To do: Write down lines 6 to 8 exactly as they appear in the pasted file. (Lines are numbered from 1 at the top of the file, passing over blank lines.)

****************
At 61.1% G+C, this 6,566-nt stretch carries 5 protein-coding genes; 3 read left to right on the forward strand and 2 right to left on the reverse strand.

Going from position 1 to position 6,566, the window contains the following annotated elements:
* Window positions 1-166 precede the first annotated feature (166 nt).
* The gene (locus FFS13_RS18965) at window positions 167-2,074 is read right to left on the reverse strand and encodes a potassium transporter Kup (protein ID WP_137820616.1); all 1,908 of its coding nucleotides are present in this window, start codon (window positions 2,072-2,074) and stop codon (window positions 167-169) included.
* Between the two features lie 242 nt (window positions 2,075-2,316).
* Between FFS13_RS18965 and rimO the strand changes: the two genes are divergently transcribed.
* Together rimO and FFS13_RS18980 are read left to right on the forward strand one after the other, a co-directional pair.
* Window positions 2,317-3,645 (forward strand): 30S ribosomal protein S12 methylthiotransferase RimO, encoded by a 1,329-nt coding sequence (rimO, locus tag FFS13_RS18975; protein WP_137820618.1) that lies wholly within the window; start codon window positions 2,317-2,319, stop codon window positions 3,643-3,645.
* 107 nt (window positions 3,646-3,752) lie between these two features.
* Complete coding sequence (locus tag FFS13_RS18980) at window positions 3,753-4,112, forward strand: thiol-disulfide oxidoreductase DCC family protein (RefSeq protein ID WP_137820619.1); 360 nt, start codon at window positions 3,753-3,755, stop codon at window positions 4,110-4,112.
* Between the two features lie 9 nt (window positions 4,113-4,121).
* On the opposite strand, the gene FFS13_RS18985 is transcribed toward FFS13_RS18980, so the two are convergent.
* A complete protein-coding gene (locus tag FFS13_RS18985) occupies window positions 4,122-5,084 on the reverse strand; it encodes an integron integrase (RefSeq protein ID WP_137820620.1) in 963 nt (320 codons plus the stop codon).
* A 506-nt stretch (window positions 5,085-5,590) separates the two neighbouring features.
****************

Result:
* Between FFS13_RS18965 and rimO the strand changes: the two genes are divergently transcribed.
* Together rimO and FFS13_RS18980 are read left to right on the forward strand one after the other, a co-directional pair.
* Window positions 2,317-3,645 (forward strand): 30S ribosomal protein S12 methylthiotransferase RimO, encoded by a 1,329-nt coding sequence (rimO, locus tag FFS13_RS18975; protein WP_137820618.1) that lies wholly within the window; start codon window positions 2,317-2,319, stop codon window positions 3,643-3,645.